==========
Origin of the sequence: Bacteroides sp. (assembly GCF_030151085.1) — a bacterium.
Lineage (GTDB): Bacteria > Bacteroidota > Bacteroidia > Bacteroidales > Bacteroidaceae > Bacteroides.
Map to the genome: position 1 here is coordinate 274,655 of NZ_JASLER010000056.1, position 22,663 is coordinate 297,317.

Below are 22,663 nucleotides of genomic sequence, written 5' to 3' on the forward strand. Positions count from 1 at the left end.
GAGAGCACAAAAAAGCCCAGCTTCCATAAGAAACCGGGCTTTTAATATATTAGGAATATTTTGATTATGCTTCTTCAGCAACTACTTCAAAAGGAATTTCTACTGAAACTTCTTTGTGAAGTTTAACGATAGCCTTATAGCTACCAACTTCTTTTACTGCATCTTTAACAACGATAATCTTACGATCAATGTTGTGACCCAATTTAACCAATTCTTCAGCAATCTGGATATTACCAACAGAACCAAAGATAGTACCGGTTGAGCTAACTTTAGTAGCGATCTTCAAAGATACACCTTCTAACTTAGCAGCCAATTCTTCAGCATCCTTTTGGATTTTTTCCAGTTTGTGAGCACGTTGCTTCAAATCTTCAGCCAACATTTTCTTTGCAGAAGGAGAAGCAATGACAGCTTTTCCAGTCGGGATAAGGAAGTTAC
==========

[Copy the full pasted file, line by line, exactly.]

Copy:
Origin of the sequence: Bacteroides sp. (assembly GCF_030151085.1) — a bacterium.
Lineage (GTDB): Bacteria > Bacteroidota > Bacteroidia > Bacteroidales > Bacteroidaceae > Bacteroides.
Map to the genome: position 1 here is coordinate 274,655 of NZ_JASLER010000056.1, position 22,663 is coordinate 297,317.

Below are 22,663 nucleotides of genomic sequence, written 5' to 3' on the forward strand. Positions count from 1 at the left end.
GAGAGCACAAAAAAGCCCAGCTTCCATAAGAAACCGGGCTTTTAATATATTAGGAATATTTTGATTATGCTTCTTCAGCAACTACTTCAAAAGGAATTTCTACTGAAACTTCTTTGTGAAGTTTAACGATAGCCTTATAGCTACCAACTTCTTTTACTGCATCTTTAACAACGATAATCTTACGATCAATGTTGTGACCCAATTTAACCAATTCTTCAGCAATCTGGATATTACCAACAGAACCAAAGATAGTACCGGTTGAGCTAACTTTAGTAGCGATCTTCAAAGATACACCTTCTAACTTAGCAGCCAATTCTTCAGCATCCTTTTGGATTTTTTCCAGTTTGTGAGCACGTTGCTTCAAATCTTCAGCCAACATTTTCTTTGCAGAAGGAGAAGCAATGACAGCTTTTCCAGTCGGGATAAGGAAGTTAC